Menu

In the News

PHI’s Experts Discuss Building Resilience and Well-Being in Communities Through Equity

Julia Caplan and Holly Nickel from PHI’s State of Equity joined the NACDD Board President’s Challenge Podcast, “Resilience at the Community Level” to discuss how to build resilience and well-being in communities through equity.

HERJF

Building resilience is foundational to promoting healthy communities, but you can’t promote healthy communities without promoting equity. Julia Caplan and Holly Nickel, from PHI’s State of Equity, sat down with the National Association of Chronic Disease Director (NACDD) Board President’s Challenge Podcast to discuss the Health in All Policies (HiAP) model, the Capitol Collaborative on Race and Equity (CCORE) program, and how resilience and wellbeing are centered in all of their work.

In part one, they share how the differences in access to resources and opportunities that communities have, in addition to the experience of being targeted by racism, have significant health and physiological impacts on the individual and community levels. Caplan and Nickel also detail how their work is honoring the longstanding community-based efforts to promote equitable and healthy communities.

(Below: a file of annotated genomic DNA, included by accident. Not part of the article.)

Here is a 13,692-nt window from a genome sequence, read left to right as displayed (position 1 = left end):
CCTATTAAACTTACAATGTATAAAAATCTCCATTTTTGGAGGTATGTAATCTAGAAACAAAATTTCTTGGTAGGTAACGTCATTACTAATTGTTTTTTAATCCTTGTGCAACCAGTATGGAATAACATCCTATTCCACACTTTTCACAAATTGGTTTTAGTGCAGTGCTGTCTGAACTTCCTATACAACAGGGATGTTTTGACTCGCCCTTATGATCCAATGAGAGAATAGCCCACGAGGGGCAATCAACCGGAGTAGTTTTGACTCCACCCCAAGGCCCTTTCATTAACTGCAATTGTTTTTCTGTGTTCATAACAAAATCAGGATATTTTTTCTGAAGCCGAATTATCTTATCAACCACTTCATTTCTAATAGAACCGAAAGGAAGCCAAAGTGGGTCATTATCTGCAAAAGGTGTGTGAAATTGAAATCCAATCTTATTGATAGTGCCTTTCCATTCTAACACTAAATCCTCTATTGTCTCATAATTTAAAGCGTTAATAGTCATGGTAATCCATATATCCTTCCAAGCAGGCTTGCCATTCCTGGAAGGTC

In part two, Caplan and Nickel dive deeper into how State of Equity is breaking down silos and leveraging a network of state-government entities to increase awareness of how institutional racism is being created and maintained systemically, and what strategies are needed in policy and practice to advance equity as both a process and an outcome.

 

 

Originally published by NACDD President's Challenge Podcast


More Updates

Work With Us

You change the world. We do the rest. Explore fiscal sponsorship at PHI.

Bring Your Work to PHI

Support Us

Together, we can accelerate our response to public health’s most critical issues.

Donate

Find Employment

Begin your career at the Public Health Institute.

See Jobs

Emergency room nurse talks with patient

Close

New Study: ED Buprenorphine Linked to Sustained Opioid Use Disorder Treatment

Patients who get their first dose of buprenorphine in the Emergency Department (ED) are more likely to remain engaged in opioid use disorder treatment 30 days post-discharge, finds a new study from PHI's CA Bridge—reinforcing EDs as critical access points to highly effective, life-saving medication for addiction treatment.

read the study

Continue to PHI.org